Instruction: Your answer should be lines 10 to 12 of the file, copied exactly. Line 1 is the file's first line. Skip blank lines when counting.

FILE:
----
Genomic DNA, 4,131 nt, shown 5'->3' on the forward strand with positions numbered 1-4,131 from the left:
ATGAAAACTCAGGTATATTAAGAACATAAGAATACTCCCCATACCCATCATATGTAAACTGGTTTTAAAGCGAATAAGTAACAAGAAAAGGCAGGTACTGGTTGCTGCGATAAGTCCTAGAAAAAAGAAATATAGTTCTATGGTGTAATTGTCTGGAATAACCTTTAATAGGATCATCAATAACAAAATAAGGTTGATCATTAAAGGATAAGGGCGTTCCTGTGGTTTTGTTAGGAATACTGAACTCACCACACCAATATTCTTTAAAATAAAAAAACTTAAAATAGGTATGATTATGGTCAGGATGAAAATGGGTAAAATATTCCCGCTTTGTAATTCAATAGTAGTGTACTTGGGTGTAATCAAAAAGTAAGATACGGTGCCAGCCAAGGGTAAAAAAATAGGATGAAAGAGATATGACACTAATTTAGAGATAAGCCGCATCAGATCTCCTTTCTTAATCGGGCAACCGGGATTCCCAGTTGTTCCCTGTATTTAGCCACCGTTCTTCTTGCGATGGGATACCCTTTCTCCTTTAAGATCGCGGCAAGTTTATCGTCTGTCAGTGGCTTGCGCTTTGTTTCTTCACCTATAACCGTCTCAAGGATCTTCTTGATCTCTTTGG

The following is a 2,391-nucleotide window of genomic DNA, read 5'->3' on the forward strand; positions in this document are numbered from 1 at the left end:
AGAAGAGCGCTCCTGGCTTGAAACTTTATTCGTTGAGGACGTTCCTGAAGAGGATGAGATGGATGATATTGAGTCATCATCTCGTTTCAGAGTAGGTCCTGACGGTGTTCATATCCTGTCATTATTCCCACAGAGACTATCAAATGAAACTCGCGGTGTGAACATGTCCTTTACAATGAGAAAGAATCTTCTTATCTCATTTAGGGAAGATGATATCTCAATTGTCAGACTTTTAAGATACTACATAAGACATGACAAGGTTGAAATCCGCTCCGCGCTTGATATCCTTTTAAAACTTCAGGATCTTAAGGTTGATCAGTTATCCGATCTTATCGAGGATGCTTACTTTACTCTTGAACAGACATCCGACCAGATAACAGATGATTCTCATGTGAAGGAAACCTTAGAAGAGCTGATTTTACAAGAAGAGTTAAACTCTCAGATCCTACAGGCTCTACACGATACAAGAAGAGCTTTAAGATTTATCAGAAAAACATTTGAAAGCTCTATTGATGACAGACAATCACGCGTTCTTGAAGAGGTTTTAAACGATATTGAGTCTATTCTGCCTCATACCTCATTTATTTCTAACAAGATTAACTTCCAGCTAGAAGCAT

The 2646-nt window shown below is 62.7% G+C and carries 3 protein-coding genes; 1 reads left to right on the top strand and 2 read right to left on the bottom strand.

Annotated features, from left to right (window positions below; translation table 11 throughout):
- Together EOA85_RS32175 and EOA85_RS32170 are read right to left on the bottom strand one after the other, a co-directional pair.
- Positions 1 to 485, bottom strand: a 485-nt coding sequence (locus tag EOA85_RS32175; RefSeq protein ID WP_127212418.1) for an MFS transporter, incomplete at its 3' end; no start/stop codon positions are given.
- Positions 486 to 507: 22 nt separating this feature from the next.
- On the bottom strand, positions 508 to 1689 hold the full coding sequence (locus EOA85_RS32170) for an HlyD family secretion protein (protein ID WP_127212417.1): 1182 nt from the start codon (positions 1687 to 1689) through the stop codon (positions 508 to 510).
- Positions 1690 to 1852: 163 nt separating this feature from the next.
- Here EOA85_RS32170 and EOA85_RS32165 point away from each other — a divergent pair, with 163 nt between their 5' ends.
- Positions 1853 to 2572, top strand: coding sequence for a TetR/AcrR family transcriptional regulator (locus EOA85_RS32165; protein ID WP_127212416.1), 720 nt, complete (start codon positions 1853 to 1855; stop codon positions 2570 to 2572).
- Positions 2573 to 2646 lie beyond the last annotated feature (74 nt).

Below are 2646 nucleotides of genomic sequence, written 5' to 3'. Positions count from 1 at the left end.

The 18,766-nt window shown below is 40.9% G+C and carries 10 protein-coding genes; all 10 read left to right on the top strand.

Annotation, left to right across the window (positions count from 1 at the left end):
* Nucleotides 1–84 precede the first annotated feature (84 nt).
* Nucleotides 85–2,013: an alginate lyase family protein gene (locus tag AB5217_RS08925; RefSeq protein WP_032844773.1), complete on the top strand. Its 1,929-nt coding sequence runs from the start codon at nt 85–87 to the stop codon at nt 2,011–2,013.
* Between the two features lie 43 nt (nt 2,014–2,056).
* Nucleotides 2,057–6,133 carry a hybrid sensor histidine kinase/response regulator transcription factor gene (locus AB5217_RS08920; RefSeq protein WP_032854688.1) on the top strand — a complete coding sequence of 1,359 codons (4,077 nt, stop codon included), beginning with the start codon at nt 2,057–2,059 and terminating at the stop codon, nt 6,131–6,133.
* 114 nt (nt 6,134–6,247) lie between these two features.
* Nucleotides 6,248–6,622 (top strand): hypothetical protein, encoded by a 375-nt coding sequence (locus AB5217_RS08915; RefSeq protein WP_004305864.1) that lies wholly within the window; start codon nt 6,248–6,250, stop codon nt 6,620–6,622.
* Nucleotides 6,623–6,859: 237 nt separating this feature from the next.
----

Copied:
- On the bottom strand, positions 508 to 1689 hold the full coding sequence (locus EOA85_RS32170) for an HlyD family secretion protein (protein ID WP_127212417.1): 1182 nt from the start codon (positions 1687 to 1689) through the stop codon (positions 508 to 510).
- Positions 1690 to 1852: 163 nt separating this feature from the next.
- Here EOA85_RS32170 and EOA85_RS32165 point away from each other — a divergent pair, with 163 nt between their 5' ends.